Saturday, October 30, 2010

Back to Germany

Over the years, I have corresponded with a genealogist, Werner Honkomp, who specializes in German emigrants from the former Duchy of Oldenburg in Lower Saxony (Niedersachsen). You can click on his website Click on "Genealogy" and then click on the "Collection in English" found in the left-hand menu.

You can learn so much about the living conditions when the Vonderheides chose to come to the United States by exploring this site.

In the 1800s the area around Holdorf, Germany was organized in small "farming communities". Typically, our ancestors married people who lived close by. Our Vonderheide/Kamphake family last lived in the town of Holdorf. By an accident of history, the Duchy of Oldenburg was one of the few "counties" in northwest Germany that were Roman Catholic instead of Lutheran.

I was under the impression that the Vonderheides were relatively "well-off" when they left Germany. Werner burst my bubble by saying, "Get it straight. They were poor." They were "heurleute" -- basically peasants who did not own land and owed much of what they had to a landlord. Werner told me that within a period of about 50 years, 80% of the residents of Holdorf and the surrounding towns left Germany and resettled in the United States. Many settled in Cincinnati and Iowa. Many who wanted to continue farming started a new community in the Minster area of Ohio, a couple of hours north (by car) of Cincinnati.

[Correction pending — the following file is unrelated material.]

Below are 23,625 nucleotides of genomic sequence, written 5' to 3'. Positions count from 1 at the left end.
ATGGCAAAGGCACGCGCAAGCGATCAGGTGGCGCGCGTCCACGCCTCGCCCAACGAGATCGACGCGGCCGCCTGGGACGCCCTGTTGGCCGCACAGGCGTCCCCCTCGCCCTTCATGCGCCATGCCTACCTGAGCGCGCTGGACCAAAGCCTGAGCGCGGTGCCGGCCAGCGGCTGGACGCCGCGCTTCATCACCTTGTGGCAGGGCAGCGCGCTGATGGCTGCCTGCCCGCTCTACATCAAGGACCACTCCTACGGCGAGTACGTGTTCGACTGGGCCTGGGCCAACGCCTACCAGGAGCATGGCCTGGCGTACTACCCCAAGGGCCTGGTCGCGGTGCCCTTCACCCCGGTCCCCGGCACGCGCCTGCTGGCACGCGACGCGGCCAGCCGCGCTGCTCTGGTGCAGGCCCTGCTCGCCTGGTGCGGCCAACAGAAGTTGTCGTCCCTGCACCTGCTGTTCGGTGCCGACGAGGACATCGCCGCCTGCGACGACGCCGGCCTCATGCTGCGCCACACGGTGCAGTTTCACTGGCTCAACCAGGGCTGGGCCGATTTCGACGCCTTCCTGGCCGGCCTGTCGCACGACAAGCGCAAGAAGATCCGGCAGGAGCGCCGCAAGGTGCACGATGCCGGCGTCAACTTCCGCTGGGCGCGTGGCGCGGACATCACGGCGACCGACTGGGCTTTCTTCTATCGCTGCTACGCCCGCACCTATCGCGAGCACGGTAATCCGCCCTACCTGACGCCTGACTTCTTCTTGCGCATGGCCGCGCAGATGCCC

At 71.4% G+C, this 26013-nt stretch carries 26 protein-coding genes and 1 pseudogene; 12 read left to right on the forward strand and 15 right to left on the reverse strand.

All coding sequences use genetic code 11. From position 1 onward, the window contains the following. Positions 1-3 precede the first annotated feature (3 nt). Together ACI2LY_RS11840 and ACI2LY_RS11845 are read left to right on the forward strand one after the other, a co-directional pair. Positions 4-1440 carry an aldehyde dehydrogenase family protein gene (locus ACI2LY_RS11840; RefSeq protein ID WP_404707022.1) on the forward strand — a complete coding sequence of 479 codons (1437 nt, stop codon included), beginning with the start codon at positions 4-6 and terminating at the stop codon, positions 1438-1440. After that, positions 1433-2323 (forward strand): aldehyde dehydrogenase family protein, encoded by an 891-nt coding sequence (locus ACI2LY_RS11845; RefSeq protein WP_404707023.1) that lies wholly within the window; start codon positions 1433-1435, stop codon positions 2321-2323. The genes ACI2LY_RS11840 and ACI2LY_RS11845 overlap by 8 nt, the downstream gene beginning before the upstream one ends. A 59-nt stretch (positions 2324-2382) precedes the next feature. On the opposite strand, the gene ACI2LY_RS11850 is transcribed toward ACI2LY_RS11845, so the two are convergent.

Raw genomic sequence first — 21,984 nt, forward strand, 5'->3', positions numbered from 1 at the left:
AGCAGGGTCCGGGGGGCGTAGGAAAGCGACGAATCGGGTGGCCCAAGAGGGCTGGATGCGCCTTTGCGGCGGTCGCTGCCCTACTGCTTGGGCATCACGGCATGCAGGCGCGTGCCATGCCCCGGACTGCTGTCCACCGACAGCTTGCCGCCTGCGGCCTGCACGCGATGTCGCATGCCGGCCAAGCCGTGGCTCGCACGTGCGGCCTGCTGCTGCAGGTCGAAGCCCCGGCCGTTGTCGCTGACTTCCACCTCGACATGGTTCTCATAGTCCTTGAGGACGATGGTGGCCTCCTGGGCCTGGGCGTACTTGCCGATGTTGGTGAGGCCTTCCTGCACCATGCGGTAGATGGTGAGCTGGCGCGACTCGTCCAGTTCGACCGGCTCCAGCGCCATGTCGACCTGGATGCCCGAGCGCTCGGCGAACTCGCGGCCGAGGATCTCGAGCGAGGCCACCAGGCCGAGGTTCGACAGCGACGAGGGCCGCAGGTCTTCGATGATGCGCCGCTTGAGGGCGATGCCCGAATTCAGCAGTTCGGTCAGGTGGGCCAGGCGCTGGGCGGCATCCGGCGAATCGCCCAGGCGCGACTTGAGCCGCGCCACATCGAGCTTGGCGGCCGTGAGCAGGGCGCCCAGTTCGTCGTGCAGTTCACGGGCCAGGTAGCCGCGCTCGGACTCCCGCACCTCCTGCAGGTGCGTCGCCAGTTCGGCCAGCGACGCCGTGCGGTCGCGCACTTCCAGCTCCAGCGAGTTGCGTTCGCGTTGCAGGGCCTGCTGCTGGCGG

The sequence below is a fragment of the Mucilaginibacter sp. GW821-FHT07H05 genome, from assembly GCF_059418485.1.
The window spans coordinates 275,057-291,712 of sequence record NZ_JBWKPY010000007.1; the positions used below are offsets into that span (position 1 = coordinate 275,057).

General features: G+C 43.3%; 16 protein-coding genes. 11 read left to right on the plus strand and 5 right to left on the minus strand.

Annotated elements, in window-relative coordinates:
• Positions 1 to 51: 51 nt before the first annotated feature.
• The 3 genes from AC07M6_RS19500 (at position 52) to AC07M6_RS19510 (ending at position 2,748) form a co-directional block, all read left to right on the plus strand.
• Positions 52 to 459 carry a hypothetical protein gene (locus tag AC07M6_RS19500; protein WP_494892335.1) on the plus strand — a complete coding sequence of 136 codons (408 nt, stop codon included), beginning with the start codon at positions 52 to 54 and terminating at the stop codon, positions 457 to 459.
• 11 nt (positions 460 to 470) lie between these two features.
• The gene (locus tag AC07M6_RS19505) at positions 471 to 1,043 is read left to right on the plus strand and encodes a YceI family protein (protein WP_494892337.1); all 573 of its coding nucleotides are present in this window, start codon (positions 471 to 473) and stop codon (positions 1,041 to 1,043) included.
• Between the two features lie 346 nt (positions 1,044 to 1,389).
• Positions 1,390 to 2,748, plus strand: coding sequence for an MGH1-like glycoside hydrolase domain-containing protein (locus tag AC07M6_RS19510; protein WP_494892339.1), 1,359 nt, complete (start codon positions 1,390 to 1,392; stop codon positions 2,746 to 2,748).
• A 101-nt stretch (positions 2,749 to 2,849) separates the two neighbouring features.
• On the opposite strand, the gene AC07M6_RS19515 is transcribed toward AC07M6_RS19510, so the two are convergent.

In Germany the law required that farms be inherited by the first-born son. Thus, younger siblings had little opportunity other than farming the land of an older brother. Plots of available land became smaller with each succeeding generation. In addition, all boys were required to enlist in the army for three years of mandatory service. This combination was more than most parents could bare -- and so they left.

Werner has always told me that the Germans assumed it would take three generations in America for the emigrants to become successful. Imagine my pride when I realized just how successful my g-grandfather, August, was in such a relatively short period of time.

Friday, October 29, 2010

More Vonderheide Pictures

After my initial posts on August Henry Vonderheide and his wife, Anna Moser, I was contacted by Val and Cindy Vonderheide of Wichita, Kansas. They read of my interest in the house in Wyoming that had been torn down and replaced with the Board of Education. They dug through their family pictures and sent me several priceless pictures, including a picture of the house.

416 Springfield Pike, Wyoming, Ohio

They also had several pictures of a young August and his wife, Anna -- some copied from very old tin-type pictures. In the second picture, August is in the middle. We are unsure of the identity of the other two.

In an earlier post, I had mentioned a newspaper article on the occasion of August's 80th birthday that said that August was the first clerk in the first Kroger store started by B.H. Kroger. Val and Cindy had a picture -- August is on the right, and we believe that it is Barney Kroger on the left.